Contamination during analysis and thereby fluctuating blank levels are generally an obstacle in trace analysis of BDE-209 [e.g. ]. Blank levels are caused by the omnipresence of BDE-209, including computers and laboratory equipment, which can lead to high levels of BDE-209 in dust and indoor air, and contamination of samples and equipment in spite of careful precautions. The measured levels of BDE-209 in the non-perfused placental tissue and fetal perfusate were not significantly different from the relatively high blank levels (pplc = 0.3; pfet = 0.4), thus we chose not to report BDE-209 concentrations for these matrices (Figure 2). This critical and conservative approach is in agreement with conclusions of international PBDE intercalibration exercises  and the laboratory's accreditation scheme. In future perfusion studies, the use of isotope labelled BDE-209 could be considered in order to eliminate the uncertainties resulting from laboratory contamination.
In the maternal perfusate, a general decrease in BDE-209 concentration could be observed (Figure 2), to a level of 0.50 ng/mL after 4 hours of perfusion. This is roughly one order of magnitude higher than actual observed blood levels in recent studies from Denmark (~0.014 ng/ml) and elsewhere (~0.009-0.15 ng/ml, assuming 0.8% lipid content) [30, 35]. In the present study, BDE-209 could not be determined in non-perfused placental tissue, however, in a previous study of placental tissue collected from the same hospital, a median level of 1.14 ng/g lw was found . If a similar level is assumed in the present pre-perfusion samples, this will mean that during the perfusion BDE-209 accumulates in both the perfused cotyledon and the surrounding tissue with concentrations 20- and 100-times the background, respectively. This accumulation in placental tissue may explain why an increase in fetal circulation cannot be observed.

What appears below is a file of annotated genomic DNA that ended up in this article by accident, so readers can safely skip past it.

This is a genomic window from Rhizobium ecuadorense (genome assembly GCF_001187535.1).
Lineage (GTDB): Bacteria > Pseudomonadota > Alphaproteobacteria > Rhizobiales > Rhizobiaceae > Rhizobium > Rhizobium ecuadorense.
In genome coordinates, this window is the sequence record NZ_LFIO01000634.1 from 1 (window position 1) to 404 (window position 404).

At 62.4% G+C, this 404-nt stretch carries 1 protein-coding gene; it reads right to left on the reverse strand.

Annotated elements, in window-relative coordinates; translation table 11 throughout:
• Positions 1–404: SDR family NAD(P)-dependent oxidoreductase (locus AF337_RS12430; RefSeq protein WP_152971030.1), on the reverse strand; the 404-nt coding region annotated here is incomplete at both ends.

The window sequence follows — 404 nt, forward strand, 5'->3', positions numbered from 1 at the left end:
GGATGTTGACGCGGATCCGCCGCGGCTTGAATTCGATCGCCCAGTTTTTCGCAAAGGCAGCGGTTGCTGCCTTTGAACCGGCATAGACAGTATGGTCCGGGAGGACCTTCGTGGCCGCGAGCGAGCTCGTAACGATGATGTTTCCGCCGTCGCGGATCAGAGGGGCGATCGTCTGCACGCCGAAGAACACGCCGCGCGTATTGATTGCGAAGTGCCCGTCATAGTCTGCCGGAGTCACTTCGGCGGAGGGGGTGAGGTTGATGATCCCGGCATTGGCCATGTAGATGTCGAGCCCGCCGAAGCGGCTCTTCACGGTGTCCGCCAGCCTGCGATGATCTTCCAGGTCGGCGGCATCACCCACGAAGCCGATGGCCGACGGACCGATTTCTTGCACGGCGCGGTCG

Transport and kinetics of PBDEs
The ratio between the concentrations in the fetal and maternal circulation (FM-ratio) during the perfusion was calculated to evaluate the extent and kinetics of the transfer (Figure 3). Steady-state was reached after approximately 190 min for both BDE-47 and BDE-99. For BDE-47 and BDE-99 the FM-ratios were 0.47 and 0.25 at steady state, respectively, thus indicating that the transfer of these PBDEs was limited. The higher FM-ratio of BDE-47 showed that it was transported across the placenta to a greater extent than BDE-99 (p = 0.0006). These results are in line with previous findings of decreasing placental transfer with increasing degree of bromination in paired maternal and umbilical cord blood [35, 36]. Increasing affinity with tissue with increasing logKOW is a likely explanation for the decreasing placental transfer. Other compound characteristics that could affect the transport are molecular size and resulting steric hindrance [35, 37] or possibly differences in affinity for carrier proteins of e.g. albumin which may control the transport of the larger congeners .
The rapid decrease in maternal levels indicates that BDE-209 is either transferred across the placenta or accumulated in the tissue. While BDE-209 has been detected quite frequently in adult blood samples [39–41] there are only few studies on BDE-209 in cord blood. Of these, some have found BDE-209 above the LOQ [12, 22, 42], mostly at low detection frequencies, while others have not [31, 35, 43]. Thus, in spite of the many samples below LOQ in several studies, results from the literature indicate that some transport of BDE-209 across the placenta occurs. In addition, it may be relevant to consider debromination products, which are both more toxic and transportable than the parent compound itself, when addressing in utero toxicity of BDE-209. However, the metabolic pathway of BDE-209 in humans is poorly understood. Furthermore, BDE-209 can be degraded to lower brominated compounds, leading to a potentially continued exposure to these more bioaccumulative and toxic compounds.
The rate of the transfer can be studied by the indicative permeability coefficient (IPC), which gives a quantitative indication of the permeability of the placenta for a given compound. IPC can be estimated from the slope of the initial linear section of the FM-ratio graph . For BDE-47 and BDE-99, the initial linear slope covered the period from 0 to 60 minutes in Figure 3; from this, the IPC was calculated to be 0.26 h-1 and 0.10 h-1 for BDE-47 and BDE-99, respectively. This indicates a higher transfer rate for BDE-47 compared to BDE-99 (p = 0.014). For comparison, the IPC for the control substance antipyrine, the pesticide glyphosate, the alkaloid caffeine and the preservative benzoic acid were 0.94 h-1, 0.11 h-1, 1.03 h-1 and 0.6 h-1, respectively, when perfused in the same human placenta model , and the IPC of the lipophilic substance benzo(a)pyrene was 0.08 h-1 . This places BDE-99 close to glyphosate and BDE-47 between glyphosate and benzoic acid with regards to the rate of the placental transport in spite of the very different properties, including, for example, aqueous solubility.